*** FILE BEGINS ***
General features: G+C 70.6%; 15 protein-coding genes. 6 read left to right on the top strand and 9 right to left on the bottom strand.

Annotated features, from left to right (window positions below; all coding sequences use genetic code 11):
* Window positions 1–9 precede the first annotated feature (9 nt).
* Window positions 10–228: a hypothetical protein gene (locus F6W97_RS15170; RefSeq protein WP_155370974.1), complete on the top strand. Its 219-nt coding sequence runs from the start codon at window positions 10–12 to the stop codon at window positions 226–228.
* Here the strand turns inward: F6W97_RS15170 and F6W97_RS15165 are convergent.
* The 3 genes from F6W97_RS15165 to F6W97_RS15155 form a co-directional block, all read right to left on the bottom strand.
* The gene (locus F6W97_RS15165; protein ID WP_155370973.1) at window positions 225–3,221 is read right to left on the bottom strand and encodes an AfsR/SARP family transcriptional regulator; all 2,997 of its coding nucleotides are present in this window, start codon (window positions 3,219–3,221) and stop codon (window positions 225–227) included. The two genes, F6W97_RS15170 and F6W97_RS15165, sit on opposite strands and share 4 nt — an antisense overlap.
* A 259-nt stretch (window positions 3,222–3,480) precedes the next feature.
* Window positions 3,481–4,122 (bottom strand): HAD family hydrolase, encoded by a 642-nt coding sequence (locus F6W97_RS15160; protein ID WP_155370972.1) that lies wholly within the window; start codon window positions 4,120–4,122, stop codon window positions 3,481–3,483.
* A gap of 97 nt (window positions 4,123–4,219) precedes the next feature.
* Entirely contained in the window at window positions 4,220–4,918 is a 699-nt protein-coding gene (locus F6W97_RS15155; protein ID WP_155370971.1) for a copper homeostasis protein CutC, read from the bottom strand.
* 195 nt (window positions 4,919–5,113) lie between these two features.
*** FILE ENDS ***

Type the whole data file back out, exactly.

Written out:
General features: G+C 70.6%; 15 protein-coding genes. 6 read left to right on the top strand and 9 right to left on the bottom strand.

Annotated features, from left to right (window positions below; all coding sequences use genetic code 11):
* Window positions 1–9 precede the first annotated feature (9 nt).
* Window positions 10–228: a hypothetical protein gene (locus F6W97_RS15170; RefSeq protein WP_155370974.1), complete on the top strand. Its 219-nt coding sequence runs from the start codon at window positions 10–12 to the stop codon at window positions 226–228.
* Here the strand turns inward: F6W97_RS15170 and F6W97_RS15165 are convergent.
* The 3 genes from F6W97_RS15165 to F6W97_RS15155 form a co-directional block, all read right to left on the bottom strand.
* The gene (locus F6W97_RS15165; protein ID WP_155370973.1) at window positions 225–3,221 is read right to left on the bottom strand and encodes an AfsR/SARP family transcriptional regulator; all 2,997 of its coding nucleotides are present in this window, start codon (window positions 3,219–3,221) and stop codon (window positions 225–227) included. The two genes, F6W97_RS15170 and F6W97_RS15165, sit on opposite strands and share 4 nt — an antisense overlap.
* A 259-nt stretch (window positions 3,222–3,480) precedes the next feature.
* Window positions 3,481–4,122 (bottom strand): HAD family hydrolase, encoded by a 642-nt coding sequence (locus F6W97_RS15160; protein ID WP_155370972.1) that lies wholly within the window; start codon window positions 4,120–4,122, stop codon window positions 3,481–3,483.
* A gap of 97 nt (window positions 4,123–4,219) precedes the next feature.
* Entirely contained in the window at window positions 4,220–4,918 is a 699-nt protein-coding gene (locus F6W97_RS15155; protein ID WP_155370971.1) for a copper homeostasis protein CutC, read from the bottom strand.
* 195 nt (window positions 4,919–5,113) lie between these two features.